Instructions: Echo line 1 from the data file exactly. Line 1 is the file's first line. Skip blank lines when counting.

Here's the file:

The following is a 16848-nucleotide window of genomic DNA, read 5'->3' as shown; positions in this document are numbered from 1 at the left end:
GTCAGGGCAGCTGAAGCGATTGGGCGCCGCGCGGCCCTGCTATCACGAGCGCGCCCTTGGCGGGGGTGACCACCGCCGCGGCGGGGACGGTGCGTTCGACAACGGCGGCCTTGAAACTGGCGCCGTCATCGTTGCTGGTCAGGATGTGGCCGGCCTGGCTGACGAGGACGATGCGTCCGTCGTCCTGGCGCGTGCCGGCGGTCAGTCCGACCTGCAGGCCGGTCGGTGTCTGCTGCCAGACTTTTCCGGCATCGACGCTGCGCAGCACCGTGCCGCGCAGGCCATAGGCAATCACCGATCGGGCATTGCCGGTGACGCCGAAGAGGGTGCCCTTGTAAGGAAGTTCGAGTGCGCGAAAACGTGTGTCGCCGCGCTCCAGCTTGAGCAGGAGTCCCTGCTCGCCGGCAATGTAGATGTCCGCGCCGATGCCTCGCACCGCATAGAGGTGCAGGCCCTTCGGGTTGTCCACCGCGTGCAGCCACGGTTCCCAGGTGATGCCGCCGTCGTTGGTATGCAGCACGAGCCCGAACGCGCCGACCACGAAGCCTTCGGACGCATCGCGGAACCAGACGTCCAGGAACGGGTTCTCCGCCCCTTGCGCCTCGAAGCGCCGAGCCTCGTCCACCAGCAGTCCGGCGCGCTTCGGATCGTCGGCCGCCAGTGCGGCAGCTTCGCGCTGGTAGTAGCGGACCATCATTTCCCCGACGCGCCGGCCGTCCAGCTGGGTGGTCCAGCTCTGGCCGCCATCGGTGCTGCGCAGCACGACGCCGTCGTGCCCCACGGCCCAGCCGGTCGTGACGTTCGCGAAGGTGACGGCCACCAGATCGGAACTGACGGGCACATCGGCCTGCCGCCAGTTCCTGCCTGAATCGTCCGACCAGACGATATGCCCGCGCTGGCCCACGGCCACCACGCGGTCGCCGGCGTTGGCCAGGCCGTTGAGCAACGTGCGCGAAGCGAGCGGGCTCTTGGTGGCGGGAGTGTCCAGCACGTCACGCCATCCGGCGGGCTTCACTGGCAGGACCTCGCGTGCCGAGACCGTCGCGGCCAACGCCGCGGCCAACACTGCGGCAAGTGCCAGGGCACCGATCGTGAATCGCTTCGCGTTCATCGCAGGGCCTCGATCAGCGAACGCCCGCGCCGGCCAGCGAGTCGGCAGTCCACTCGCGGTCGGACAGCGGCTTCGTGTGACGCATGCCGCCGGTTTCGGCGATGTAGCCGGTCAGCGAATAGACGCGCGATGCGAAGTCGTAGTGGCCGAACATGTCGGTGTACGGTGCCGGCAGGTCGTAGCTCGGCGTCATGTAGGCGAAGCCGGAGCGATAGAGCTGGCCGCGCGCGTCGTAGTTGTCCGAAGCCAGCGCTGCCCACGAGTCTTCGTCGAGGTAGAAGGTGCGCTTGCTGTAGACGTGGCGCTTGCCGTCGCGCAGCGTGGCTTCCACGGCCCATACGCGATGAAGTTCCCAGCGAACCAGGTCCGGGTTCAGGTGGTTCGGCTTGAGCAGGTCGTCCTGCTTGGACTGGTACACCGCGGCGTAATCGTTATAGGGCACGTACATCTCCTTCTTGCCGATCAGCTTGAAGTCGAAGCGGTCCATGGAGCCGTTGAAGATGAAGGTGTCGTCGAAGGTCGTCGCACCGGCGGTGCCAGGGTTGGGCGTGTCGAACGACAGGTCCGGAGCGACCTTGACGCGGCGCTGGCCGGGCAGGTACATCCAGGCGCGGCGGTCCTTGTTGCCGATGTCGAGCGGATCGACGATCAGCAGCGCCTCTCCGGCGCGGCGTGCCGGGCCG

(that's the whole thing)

The following is a 16848-nucleotide window of genomic DNA, read 5'->3' as shown; positions in this document are numbered from 1 at the left end: